Student sues schools for homecoming week ‘wigger days’

Liz Goodwin
The Lookout

A former student at Red Wing High School in Minnesota is suing school officials for failing to stop a group of students from celebrating what they called "Wigger Day" during homecoming week in 2009.

The federal class action suit, available on Courthouse News, says that the school failed to protect Quera Pruitt, a black student who graduated in 2010, from discrimination by ignoring the racially-charged way of celebrating homecoming week.

The student council officially designated Sept. 30 as "Tropical Day." But Pruitt alleges that more than 60 upperclassmen instead declared it "Wigger Day," around a pejorative term formed by combing the words white and nigger. Those students wore "oversized sports jerseys, low-slung pants, baseball hats cocked to the side, and 'doo rags' on their heads," according to the suit.

Though the school is predominately white, Pruitt's lawyers say about 40 students suffered from the "racially hostile" environment created by "Wigger Day." The suit claims that Red Wing's principal knew that Wednesday of homecoming was "historically" called "Wigger Day" but didn't stop the students.

Pruitt says she felt extreme stress and depression, to the point that it led her to drop out of cheerleading and the student council, and almost made her stop going to school altogether. She is suing for damages. Her lawyer, Joshua Williams, tells The Lookout that Pruitt is now living in Little Rock, Arkansas, and attending community college. He added that the Education Department's Office of Civil Rights "imposed several remedial measures" on the district.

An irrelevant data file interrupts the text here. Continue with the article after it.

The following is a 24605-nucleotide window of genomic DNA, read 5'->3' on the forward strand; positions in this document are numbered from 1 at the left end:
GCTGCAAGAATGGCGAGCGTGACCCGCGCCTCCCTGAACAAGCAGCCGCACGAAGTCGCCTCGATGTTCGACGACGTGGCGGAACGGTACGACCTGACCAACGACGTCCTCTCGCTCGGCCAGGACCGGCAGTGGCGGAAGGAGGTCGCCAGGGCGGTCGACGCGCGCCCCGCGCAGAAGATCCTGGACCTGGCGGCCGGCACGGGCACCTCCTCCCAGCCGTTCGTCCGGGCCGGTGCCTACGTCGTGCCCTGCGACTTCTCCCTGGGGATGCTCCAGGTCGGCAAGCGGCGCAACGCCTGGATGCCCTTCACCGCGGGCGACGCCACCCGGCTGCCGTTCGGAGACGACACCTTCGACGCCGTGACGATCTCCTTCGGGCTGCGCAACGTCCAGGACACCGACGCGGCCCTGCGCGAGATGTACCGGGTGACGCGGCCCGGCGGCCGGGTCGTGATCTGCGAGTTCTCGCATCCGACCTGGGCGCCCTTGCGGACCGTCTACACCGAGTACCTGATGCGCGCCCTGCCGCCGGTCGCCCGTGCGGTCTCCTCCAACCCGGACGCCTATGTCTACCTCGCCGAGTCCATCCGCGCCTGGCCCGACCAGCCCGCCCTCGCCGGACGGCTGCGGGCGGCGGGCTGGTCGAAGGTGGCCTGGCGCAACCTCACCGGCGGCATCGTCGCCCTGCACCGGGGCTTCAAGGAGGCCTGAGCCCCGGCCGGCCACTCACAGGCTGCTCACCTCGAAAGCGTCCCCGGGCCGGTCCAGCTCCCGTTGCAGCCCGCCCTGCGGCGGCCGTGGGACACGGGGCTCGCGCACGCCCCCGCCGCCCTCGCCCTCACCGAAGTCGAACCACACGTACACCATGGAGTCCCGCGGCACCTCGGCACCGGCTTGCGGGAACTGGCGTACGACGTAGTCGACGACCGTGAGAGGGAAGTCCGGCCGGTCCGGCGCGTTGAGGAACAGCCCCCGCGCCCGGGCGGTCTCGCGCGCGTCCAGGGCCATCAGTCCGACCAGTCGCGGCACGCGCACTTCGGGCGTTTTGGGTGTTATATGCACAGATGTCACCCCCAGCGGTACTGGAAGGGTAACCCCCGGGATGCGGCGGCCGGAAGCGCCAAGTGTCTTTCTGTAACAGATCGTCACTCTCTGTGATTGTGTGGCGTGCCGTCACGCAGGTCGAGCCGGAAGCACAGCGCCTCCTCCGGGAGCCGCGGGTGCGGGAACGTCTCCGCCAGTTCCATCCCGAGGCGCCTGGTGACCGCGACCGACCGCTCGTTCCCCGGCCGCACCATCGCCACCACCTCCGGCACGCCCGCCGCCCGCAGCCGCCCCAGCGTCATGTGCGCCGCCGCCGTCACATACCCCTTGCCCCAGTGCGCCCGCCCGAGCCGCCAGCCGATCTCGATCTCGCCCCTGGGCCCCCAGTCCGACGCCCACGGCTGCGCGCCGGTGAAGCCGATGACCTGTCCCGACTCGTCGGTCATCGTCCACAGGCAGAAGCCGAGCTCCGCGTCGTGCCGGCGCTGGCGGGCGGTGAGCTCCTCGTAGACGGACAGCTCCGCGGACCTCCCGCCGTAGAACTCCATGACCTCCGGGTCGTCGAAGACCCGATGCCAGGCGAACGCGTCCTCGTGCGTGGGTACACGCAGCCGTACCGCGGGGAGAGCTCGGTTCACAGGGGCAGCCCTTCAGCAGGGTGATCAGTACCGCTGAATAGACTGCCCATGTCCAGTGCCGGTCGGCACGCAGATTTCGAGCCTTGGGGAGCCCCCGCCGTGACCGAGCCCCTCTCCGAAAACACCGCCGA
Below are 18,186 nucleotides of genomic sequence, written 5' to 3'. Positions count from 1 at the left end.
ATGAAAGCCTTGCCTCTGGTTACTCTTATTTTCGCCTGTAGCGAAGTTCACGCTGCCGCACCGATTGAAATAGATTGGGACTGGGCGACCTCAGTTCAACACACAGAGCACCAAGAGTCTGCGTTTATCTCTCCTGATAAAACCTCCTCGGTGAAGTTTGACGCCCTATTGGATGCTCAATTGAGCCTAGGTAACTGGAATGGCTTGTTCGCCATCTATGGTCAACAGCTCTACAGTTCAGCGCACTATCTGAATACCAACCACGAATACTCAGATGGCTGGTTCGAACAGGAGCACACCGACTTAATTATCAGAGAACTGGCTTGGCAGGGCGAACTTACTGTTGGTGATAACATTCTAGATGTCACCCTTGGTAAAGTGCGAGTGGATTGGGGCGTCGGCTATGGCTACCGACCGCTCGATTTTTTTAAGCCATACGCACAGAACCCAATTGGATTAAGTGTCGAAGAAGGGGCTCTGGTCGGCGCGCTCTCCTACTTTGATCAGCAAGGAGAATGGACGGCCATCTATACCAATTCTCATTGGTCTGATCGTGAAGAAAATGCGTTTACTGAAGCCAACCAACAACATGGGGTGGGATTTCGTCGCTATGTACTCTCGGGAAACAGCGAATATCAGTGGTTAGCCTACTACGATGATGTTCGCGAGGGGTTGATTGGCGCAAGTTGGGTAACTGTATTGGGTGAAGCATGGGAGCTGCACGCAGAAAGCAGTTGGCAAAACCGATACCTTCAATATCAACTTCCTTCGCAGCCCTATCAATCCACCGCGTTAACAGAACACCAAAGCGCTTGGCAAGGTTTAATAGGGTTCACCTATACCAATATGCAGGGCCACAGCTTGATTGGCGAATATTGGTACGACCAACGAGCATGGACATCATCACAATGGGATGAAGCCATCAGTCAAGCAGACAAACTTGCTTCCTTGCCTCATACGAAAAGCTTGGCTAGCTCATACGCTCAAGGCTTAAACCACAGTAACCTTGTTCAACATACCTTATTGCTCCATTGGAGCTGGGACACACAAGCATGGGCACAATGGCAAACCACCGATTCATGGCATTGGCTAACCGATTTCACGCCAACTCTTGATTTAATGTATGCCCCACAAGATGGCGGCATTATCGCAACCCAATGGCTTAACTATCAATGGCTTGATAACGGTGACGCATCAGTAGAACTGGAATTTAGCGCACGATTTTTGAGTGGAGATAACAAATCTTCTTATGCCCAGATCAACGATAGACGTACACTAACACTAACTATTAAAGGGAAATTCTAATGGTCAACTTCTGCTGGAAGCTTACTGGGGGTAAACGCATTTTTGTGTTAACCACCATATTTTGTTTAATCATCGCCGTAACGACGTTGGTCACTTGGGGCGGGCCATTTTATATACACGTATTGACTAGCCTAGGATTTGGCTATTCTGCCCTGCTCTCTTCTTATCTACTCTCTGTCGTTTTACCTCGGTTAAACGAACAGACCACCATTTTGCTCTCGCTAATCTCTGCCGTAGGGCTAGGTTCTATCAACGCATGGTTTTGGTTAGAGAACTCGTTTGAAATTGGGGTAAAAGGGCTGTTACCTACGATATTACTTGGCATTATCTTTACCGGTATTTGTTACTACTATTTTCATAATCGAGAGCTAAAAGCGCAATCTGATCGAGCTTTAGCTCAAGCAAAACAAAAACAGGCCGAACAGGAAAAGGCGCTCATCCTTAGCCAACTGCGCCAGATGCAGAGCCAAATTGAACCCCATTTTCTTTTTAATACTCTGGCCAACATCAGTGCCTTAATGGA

Red Wing School District Superintendent Karsten Anderson, who is named as a defendant in the suit, said in a statement to The Lookout that the district "denies the allegations that it has created a racially hostile environment and looks forward to meeting these allegations in court." He added that he couldn't comment further since the litigation is pending.

Department of Education Spokesman David Thomas says its Office for Civil Rights entered into an agreement with Red Wing School District to "take all steps necessary to ensure that African American students enrolled in the District are not subjected to a hostile environment on the basis of race, color, or national origin, and includes several specific actions by the District." They are still monitoring the district for compliance.